I am nineteen years old. And a few months ago, I came to know that I suffer from this condition called Social Anxiety Disorder (SAD). Even though this mental illness is recognized, there is very little awareness about it. So people with this condition don’t realize that they have a genuine problem and most don’t get treatment for it.
Social anxiety disorder is an anxiety disorder in which a person has an excessive and unreasonable fear of social situations. A person with social anxiety disorder is afraid that he or she will make mistakes, look bad, and be embarrassed or humiliated in front of others. As a result of the fear, the person endures certain social situations in extreme distress or may avoid them altogether.
I had a normal childhood. I grew up in a loving family and was well cared for. I am an extremely quiet person. I end up standing alone in the corner of the room at parties. I would never participate in the class, even though I knew the answers. I often find it impossible to express myself in front of people.
Living with this condition is very difficult. I feel like I am in a spot light and everyone is talking about me. I am unable to do normal things that other people find so easy. I can’t imagine initiating a conversation. I will convince myself that I am not hungry when I walk into a restaurant and it’s crowded. I have very few friends and am not very close to them. Sometimes when I talk, my voice trembles and my limbs shake.
I am indecisive. I worry about things going wrong constantly. I rethink so much that it’s exhausting. I shy away from responsibility because I am not assertive.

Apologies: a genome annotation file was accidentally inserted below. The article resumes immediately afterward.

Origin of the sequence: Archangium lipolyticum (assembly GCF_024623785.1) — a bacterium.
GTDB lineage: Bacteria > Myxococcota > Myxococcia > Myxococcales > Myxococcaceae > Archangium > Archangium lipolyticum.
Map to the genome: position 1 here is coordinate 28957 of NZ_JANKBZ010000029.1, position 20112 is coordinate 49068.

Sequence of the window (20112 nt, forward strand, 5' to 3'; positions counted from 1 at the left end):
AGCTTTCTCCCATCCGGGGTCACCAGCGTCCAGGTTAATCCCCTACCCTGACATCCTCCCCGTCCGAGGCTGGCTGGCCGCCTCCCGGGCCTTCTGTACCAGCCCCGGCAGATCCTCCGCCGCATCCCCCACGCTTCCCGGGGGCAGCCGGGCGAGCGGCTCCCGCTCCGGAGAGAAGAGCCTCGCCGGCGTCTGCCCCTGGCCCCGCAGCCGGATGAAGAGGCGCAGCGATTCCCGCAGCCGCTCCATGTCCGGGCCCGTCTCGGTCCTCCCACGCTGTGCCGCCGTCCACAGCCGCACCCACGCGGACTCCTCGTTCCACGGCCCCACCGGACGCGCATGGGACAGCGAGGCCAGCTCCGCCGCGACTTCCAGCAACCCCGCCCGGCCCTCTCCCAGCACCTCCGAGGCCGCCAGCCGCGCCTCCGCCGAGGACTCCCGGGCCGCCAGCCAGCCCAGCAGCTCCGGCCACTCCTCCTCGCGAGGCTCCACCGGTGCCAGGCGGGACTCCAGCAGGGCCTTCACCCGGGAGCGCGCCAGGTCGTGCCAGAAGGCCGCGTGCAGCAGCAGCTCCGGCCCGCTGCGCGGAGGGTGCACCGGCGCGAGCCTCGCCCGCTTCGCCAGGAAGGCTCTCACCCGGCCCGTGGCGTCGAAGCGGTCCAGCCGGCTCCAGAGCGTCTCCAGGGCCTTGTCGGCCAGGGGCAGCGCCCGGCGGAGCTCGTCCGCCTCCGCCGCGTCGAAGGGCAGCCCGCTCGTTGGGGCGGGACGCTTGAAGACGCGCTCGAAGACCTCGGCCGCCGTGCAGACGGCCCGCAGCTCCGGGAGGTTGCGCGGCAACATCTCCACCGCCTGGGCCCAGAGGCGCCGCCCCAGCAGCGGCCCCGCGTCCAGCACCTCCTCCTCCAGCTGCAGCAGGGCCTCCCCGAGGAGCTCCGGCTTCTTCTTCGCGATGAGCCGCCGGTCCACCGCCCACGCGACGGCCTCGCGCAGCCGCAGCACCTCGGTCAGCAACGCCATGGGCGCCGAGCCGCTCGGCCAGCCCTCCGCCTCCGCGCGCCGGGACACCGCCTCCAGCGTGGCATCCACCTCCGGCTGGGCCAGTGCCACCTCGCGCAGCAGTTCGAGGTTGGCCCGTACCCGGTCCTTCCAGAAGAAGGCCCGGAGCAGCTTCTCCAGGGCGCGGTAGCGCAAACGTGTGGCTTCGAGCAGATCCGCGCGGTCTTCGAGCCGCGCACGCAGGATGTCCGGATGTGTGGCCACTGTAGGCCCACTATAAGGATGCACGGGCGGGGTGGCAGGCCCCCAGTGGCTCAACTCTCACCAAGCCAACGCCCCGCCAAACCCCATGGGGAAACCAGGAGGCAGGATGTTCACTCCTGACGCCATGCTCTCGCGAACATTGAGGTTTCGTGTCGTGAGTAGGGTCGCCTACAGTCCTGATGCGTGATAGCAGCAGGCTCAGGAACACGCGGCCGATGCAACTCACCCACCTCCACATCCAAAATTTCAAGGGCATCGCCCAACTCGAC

And it is painfully isolating. I have no one that I can talk freely with in my life, because my ailment doesn’t let me form bonds with people. People think that I am arrogant and aloof and I hate them. The reality is that I am dying to be friends but because of my anxiety I run away from them.
I have a mental disease and people around me will never know what I go through each day. Suffering from a mental disease should be treated like a physical disease. A person with cancer is never given a guilt trip about having it, or somebody who needs glasses is not told to try harder at seeing clearly. But when people notice that I don’t interact much, they tell me to just get over it and they think I am doing it on purpose. Because of the stigma, I have to hide the fact that my brain releases chemicals that make me anxious and I need help. I didn’t choose to have SAD, I just had it.
Luckily, this condition is recognized in today’s age, and it is highly treatable with Cognitive Behavioural Therapy (CBT) and medication.
I want to say to all the people who have SAD or some other mental disorder, that you are not alone. Please get help, because you deserve a painless and fulfilling life.